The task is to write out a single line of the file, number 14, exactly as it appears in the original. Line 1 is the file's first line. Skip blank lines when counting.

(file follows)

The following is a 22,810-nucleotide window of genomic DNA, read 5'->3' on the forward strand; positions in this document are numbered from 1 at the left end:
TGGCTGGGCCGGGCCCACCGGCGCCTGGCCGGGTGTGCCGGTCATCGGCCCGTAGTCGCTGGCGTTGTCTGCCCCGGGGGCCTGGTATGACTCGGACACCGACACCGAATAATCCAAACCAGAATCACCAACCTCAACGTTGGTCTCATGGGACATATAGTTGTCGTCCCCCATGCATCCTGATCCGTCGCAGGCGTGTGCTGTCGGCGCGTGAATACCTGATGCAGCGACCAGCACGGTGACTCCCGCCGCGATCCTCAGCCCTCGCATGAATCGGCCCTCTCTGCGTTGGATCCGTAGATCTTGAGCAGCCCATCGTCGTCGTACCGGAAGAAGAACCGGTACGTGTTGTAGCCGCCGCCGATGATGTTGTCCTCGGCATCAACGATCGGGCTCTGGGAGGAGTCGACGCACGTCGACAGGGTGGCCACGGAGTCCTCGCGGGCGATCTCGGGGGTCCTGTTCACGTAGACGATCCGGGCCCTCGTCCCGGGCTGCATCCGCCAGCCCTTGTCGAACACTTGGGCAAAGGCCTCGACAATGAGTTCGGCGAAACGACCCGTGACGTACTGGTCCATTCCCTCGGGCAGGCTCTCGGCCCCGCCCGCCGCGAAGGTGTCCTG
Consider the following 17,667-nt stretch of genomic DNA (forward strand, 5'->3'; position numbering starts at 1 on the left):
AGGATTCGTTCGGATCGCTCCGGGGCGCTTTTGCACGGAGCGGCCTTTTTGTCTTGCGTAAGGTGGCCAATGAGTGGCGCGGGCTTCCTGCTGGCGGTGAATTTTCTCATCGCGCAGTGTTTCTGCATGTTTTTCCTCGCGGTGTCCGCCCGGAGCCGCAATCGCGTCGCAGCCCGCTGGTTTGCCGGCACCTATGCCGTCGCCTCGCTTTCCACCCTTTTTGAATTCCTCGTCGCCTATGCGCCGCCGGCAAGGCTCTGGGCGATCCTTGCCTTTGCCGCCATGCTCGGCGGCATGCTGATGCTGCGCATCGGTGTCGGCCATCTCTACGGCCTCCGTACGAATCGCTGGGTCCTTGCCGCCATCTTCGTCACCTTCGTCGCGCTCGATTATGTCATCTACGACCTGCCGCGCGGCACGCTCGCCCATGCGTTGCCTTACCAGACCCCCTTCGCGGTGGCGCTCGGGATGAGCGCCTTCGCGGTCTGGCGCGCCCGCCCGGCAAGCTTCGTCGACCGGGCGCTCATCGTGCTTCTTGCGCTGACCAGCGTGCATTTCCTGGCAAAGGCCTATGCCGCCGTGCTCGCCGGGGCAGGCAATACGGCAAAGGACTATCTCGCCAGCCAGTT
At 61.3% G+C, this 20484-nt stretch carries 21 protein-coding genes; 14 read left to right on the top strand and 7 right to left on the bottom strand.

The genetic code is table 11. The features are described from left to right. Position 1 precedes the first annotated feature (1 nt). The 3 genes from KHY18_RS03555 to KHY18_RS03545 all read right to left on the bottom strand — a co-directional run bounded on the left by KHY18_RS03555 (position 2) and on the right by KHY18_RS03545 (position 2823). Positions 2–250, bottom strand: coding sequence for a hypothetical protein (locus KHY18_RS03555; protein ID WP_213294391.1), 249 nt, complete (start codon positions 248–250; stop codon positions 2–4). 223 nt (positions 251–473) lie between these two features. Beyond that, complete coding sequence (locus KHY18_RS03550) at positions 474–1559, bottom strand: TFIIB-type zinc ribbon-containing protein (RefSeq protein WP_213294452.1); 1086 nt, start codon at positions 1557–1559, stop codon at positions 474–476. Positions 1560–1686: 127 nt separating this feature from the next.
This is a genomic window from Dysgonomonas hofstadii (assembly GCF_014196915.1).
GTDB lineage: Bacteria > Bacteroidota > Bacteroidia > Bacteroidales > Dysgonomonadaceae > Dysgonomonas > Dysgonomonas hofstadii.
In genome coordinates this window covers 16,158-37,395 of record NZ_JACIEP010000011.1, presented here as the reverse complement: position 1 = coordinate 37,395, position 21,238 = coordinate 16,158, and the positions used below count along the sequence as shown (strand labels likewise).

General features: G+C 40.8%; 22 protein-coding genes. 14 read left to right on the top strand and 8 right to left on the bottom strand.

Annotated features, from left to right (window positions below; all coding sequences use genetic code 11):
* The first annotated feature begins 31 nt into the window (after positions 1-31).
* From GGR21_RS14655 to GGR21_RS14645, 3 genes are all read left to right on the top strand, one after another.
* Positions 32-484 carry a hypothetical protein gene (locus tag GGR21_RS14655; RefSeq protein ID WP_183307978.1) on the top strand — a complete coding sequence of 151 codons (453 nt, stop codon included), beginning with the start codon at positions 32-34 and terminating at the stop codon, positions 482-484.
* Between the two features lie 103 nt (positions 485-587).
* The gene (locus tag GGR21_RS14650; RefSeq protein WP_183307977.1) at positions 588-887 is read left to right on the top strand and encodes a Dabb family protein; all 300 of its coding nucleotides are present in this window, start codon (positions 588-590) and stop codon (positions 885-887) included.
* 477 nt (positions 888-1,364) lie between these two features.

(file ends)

* Positions 32-484 carry a hypothetical protein gene (locus tag GGR21_RS14655; RefSeq protein ID WP_183307978.1) on the top strand — a complete coding sequence of 151 codons (453 nt, stop codon included), beginning with the start codon at positions 32-34 and terminating at the stop codon, positions 482-484.